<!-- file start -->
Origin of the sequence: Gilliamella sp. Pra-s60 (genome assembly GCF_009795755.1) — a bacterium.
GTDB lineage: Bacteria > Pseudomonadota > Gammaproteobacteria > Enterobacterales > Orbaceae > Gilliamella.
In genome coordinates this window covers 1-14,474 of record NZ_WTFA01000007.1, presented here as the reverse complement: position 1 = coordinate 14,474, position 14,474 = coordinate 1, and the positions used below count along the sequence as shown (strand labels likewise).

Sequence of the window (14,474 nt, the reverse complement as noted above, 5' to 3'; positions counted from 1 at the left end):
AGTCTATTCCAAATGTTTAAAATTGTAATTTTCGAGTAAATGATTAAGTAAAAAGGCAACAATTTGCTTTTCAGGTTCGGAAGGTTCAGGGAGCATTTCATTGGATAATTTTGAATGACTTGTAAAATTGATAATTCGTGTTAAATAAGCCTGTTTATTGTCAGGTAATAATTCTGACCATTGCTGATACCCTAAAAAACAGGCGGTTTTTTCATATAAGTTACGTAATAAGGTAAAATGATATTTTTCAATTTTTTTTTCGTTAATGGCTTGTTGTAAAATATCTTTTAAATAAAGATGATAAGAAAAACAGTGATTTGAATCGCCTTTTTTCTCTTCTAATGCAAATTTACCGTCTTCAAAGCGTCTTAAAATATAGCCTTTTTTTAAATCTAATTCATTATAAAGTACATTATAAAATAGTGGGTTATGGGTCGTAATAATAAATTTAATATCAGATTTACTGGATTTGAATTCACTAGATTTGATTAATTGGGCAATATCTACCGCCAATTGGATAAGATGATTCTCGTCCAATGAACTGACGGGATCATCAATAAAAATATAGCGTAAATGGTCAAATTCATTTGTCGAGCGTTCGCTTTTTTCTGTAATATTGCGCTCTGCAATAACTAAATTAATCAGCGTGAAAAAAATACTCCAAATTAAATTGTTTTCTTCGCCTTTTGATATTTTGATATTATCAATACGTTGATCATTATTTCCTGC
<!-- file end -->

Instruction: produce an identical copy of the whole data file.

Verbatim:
Origin of the sequence: Gilliamella sp. Pra-s60 (genome assembly GCF_009795755.1) — a bacterium.
GTDB lineage: Bacteria > Pseudomonadota > Gammaproteobacteria > Enterobacterales > Orbaceae > Gilliamella.
In genome coordinates this window covers 1-14,474 of record NZ_WTFA01000007.1, presented here as the reverse complement: position 1 = coordinate 14,474, position 14,474 = coordinate 1, and the positions used below count along the sequence as shown (strand labels likewise).

Sequence of the window (14,474 nt, the reverse complement as noted above, 5' to 3'; positions counted from 1 at the left end):
AGTCTATTCCAAATGTTTAAAATTGTAATTTTCGAGTAAATGATTAAGTAAAAAGGCAACAATTTGCTTTTCAGGTTCGGAAGGTTCAGGGAGCATTTCATTGGATAATTTTGAATGACTTGTAAAATTGATAATTCGTGTTAAATAAGCCTGTTTATTGTCAGGTAATAATTCTGACCATTGCTGATACCCTAAAAAACAGGCGGTTTTTTCATATAAGTTACGTAATAAGGTAAAATGATATTTTTCAATTTTTTTTTCGTTAATGGCTTGTTGTAAAATATCTTTTAAATAAAGATGATAAGAAAAACAGTGATTTGAATCGCCTTTTTTCTCTTCTAATGCAAATTTACCGTCTTCAAAGCGTCTTAAAATATAGCCTTTTTTTAAATCTAATTCATTATAAAGTACATTATAAAATAGTGGGTTATGGGTCGTAATAATAAATTTAATATCAGATTTACTGGATTTGAATTCACTAGATTTGATTAATTGGGCAATATCTACCGCCAATTGGATAAGATGATTCTCGTCCAATGAACTGACGGGATCATCAATAAAAATATAGCGTAAATGGTCAAATTCATTTGTCGAGCGTTCGCTTTTTTCTGTAATATTGCGCTCTGCAATAACTAAATTAATCAGCGTGAAAAAAATACTCCAAATTAAATTGTTTTCTTCGCCTTTTGATATTTTGATATTATCAATACGTTGATCATTATTTCCTGC